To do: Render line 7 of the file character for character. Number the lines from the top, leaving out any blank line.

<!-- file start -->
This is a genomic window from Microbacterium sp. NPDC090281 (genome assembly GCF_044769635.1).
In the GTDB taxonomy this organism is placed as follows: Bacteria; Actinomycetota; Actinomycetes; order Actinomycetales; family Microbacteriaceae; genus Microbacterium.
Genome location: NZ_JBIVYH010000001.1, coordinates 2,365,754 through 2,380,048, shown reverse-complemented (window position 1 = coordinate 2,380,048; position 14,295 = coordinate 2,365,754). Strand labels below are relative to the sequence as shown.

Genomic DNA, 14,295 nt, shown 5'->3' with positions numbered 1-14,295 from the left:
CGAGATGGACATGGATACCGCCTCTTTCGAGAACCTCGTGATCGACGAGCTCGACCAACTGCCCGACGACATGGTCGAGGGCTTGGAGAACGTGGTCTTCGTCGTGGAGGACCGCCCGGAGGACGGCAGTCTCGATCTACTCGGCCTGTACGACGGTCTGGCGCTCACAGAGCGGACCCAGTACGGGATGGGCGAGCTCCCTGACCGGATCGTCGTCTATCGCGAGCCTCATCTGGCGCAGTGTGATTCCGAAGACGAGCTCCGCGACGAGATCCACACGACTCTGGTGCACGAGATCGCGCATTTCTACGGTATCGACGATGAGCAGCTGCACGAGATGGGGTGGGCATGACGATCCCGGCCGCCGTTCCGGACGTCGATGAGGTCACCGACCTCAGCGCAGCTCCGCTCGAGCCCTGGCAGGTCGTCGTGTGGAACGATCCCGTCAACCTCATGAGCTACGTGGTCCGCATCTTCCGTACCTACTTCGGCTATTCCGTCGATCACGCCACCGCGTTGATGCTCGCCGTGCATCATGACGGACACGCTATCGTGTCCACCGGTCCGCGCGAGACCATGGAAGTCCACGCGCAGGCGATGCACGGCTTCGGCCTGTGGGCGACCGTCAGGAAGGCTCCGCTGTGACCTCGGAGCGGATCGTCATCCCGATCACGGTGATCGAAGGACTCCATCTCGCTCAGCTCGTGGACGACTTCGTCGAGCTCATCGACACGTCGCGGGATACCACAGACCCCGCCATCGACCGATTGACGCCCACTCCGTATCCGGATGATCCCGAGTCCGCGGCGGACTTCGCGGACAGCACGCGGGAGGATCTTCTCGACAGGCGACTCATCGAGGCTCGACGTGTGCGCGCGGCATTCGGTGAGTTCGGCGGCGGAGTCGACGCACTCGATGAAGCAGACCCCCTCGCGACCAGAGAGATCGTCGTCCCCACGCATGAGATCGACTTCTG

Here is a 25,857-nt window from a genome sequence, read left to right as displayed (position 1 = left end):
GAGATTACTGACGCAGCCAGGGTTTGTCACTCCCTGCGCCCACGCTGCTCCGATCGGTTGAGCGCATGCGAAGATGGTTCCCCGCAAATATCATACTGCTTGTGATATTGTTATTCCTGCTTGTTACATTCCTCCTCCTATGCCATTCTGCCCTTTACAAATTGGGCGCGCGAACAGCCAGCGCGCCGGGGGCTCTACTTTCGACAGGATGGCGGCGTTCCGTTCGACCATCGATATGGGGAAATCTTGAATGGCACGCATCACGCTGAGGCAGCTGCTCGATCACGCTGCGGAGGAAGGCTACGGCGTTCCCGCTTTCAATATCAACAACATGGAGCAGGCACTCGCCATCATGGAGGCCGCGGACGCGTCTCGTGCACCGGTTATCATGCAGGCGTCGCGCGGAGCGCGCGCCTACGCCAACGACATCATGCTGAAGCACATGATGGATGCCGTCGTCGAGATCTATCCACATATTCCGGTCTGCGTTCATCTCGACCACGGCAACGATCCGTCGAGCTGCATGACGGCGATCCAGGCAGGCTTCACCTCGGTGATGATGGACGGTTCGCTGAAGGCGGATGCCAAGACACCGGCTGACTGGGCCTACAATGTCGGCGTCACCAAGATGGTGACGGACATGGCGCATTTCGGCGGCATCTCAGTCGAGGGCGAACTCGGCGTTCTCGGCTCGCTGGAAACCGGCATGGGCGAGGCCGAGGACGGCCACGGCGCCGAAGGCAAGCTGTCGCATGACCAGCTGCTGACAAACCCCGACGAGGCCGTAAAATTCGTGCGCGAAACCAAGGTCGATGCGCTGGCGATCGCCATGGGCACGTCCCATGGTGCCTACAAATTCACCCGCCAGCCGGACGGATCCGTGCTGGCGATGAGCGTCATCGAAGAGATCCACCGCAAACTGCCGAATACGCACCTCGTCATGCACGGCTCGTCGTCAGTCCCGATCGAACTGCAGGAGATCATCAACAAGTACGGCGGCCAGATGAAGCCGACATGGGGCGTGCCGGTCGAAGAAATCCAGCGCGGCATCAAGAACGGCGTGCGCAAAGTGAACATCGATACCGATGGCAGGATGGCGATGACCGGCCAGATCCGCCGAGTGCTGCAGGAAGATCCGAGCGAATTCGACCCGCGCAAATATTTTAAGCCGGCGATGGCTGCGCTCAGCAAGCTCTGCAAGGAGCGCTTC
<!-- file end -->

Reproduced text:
GAGATTACTGACGCAGCCAGGGTTTGTCACTCCCTGCGCCCACGCTGCTCCGATCGGTTGAGCGCATGCGAAGATGGTTCCCCGCAAATATCATACTGCTTGTGATATTGTTATTCCTGCTTGTTACATTCCTCCTCCTATGCCATTCTGCCCTTTACAAATTGGGCGCGCGAACAGCCAGCGCGCCGGGGGCTCTACTTTCGACAGGATGGCGGCGTTCCGTTCGACCATCGATATGGGGAAATCTTGAATGGCACGCATCACGCTGAGGCAGCTGCTCGATCACGCTGCGGAGGAAGGCTACGGCGTTCCCGCTTTCAATATCAACAACATGGAGCAGGCACTCGCCATCATGGAGGCCGCGGACGCGTCTCGTGCACCGGTTATCATGCAGGCGTCGCGCGGAGCGCGCGCCTACGCCAACGACATCATGCTGAAGCACATGATGGATGCCGTCGTCGAGATCTATCCACATATTCCGGTCTGCGTTCATCTCGACCACGGCAACGATCCGTCGAGCTGCATGACGGCGATCCAGGCAGGCTTCACCTCGGTGATGATGGACGGTTCGCTGAAGGCGGATGCCAAGACACCGGCTGACTGGGCCTACAATGTCGGCGTCACCAAGATGGTGACGGACATGGCGCATTTCGGCGGCATCTCAGTCGAGGGCGAACTCGGCGTTCTCGGCTCGCTGGAAACCGGCATGGGCGAGGCCGAGGACGGCCACGGCGCCGAAGGCAAGCTGTCGCATGACCAGCTGCTGACAAACCCCGACGAGGCCGTAAAATTCGTGCGCGAAACCAAGGTCGATGCGCTGGCGATCGCCATGGGCACGTCCCATGGTGCCTACAAATTCACCCGCCAGCCGGACGGATCCGTGCTGGCGATGAGCGTCATCGAAGAGATCCACCGCAAACTGCCGAATACGCACCTCGTCATGCACGGCTCGTCGTCAGTCCCGATCGAACTGCAGGAGATCATCAACAAGTACGGCGGCCAGATGAAGCCGACATGGGGCGTGCCGGTCGAAGAAATCCAGCGCGGCATCAAGAACGGCGTGCGCAAAGTGAACATCGATACCGATGGCAGGATGGCGATGACCGGCCAGATCCGCCGAGTGCTGCAGGAAGATCCGAGCGAATTCGACCCGCGCAAATATTTTAAGCCGGCGATGGCTGCGCTCAGCAAGCTCTGCAAGGAGCGCTTC